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Management guru on how to drive innovation
Amit Ranjan Rai |
July 06, 2005
Embed innovation, creativity and new ideas into the DNA of a company's operation and culture -- most companies have been heard repeating this statement in recent times. That's because as products get copied or become redundant at a faster rate than before, innovation is the only source for sustainable competitive advantage.
Isaac Getz, professor at ESCP-EAP European School of Management, Paris, and one of Europe's leading authorities on innovations and idea management, was recently in Delhi to conduct a workshop organised by the Indian Institute of Planning and Management.
He spoke to The Strategist on what business leaders should do to drive innovation in their companies.
According to Getz, most companies have individuals who are creative and bubbling with ideas that improve processes and operations. However, they are not keen to share these.
The reason is simple. Companies are not interested in the ideas of their employees. They would rather pay millions to consultants to get the same ideas.
As part of his research, Getz studied over 100 companies in 11 countries to find out the best practices that companies followed to exploit the potential of their employees, and manage ideas.
He cites the example of a unit at Delphi Corporation, one of the world's biggest automobile parts supplier, to drive home the point. The unit had machinery that broke down frequently.
Despite the efforts of technicians, the problem was not sorted out for several years.
One day, an employee who had been working on these machines fixed the problem in an hour. He simply replaced certain parts with modified ones.
The employee had known this solution for four years. But he didn't share it because he was convinced that the company was not interested. Back-of-the-envelope calculations showed that if the employee had spoken earlier, the company could have saved 3.5 million euros a year, or approximately 14 million euros in four years.
The employee said that it was only when Delphi launched an "idea management system", was he convinced that the company is interested in listening and implementing ideas suggested by employees.
The biggest advantage of implementing such a system is that the organisation becomes a breeding ground for innovative ideas. Says Getz, "Companies typically seek breakthrough ideas by hiring employees in R&D, strategic marketing and so on, pay them high salaries and tell them to sit everyday and provide the company with innovations."
"It's similar to what happens in casinos, you need a lot and lot of ideas to hit the jackpot to succeed in the market," he explains. Research shows that you need 3,000 ideas for one product to succeed in the end.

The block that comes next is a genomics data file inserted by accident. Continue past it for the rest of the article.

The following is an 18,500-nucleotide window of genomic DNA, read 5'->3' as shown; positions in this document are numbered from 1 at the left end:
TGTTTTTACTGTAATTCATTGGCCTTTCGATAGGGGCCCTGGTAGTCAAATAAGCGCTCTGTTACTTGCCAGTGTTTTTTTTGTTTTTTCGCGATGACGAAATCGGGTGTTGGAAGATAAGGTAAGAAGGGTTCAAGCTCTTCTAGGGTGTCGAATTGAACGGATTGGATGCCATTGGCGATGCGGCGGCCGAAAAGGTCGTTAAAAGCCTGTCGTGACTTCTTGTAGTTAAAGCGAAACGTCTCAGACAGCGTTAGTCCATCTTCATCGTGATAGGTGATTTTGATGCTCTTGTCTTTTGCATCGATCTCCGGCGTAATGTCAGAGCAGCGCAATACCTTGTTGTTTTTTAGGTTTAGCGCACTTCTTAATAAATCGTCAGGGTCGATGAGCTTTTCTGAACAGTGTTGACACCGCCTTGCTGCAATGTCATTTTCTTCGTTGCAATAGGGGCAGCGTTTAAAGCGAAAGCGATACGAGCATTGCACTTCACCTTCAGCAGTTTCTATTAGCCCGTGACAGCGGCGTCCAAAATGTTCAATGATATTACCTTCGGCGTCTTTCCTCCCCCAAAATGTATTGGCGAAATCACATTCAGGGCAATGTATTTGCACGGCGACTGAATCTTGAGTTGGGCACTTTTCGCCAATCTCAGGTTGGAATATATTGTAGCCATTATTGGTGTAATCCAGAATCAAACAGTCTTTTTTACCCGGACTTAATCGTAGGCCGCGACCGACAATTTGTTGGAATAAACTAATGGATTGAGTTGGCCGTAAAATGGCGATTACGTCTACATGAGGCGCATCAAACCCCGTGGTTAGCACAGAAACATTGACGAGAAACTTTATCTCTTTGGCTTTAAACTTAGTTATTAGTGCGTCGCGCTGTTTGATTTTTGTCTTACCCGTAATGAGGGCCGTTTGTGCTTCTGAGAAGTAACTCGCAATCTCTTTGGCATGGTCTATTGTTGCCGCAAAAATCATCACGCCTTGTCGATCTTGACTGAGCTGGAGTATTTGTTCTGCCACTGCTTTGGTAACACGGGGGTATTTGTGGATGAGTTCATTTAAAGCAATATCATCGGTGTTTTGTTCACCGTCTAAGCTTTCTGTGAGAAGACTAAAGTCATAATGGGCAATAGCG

"With a few R&D teams working on a few lines, it's unlikely they hit upon breakthrough ideas every now and then. In many cases, big companies working on these lines haven't been able to hit the jackpot in even 10 years," he says.
In fact, Getz says that research shows that if a proper idea management system is in place, 80 per cent of the breakthroughs or innovations will come from the company's employees, and only 20 per cent from those paid to do so -- the R&D and strategic marketing teams.
What's the way out? Getz emphasises on companies having an idea management system. The system should encourage each and every employee, regardless of their position and nature of job, to come up with ideas.
In fact, suggesting ideas may be made mandatory. And, of course, good ideas must be implemented. Getz gives the example of a hotel that looks into the ideas of even a barman or the attendant at the concierge.
He says that such employees deal with customers and in most cases, even with the suppliers, everyday. They often note things, which skip the eye of a R&D or strategic marketing department.
"Most of the times their ideas will be simple, but they are likely to be more realistic and practical, and often result in significant cost reductions," says Getz.
He cites the example of French-Italian firm STMicroelectronics that was able to generate 10 to 20 innovative ideas from each of its employees. The net result was a cost saving of $4,000 from each employee. The clincher: this company had thousands of employees.
To implement such a system is hardly difficult? Getz is against the "suggestion box" practice followed in many companies. "Hardly any of those suggestions get implemented. There should be a simple system by which an employee can approach his immediate manager with the idea, who in turn should take it to the top. If the idea is practical, it could be implemented," says Getz.
Once people see their ideas being implemented, there will be sea change in their attitude. It would no longer be "their" company but "our" company.
Says Getz, the entire approach in managing ideas and creativity is to focus where the problems occur. On many occasions, problems occur at the frontier of the company -- while dealing with customers, suppliers or partners.
The system should work in such a way that the employees who represent the company to the world become antennas to capture the problems. "If you cannot satisfy the customer go back and look for a solution, and then again come to the customer," says Getz.
He cites networking giant Cisco's example: "Cisco is very good at listening to its customer. When a customer asks for specific solutions or systems that are hard to find or implement, Cisco doesn't say it can't be done. Instead, it goes back and finds a solution."
Cisco bends backwards to satisfy its clients -- often looking for a right start-up capable of meeting the demand and buying it. "Its strength is not having thousands of engineers or R&D people but senior executives listening to customers," Getz signs off.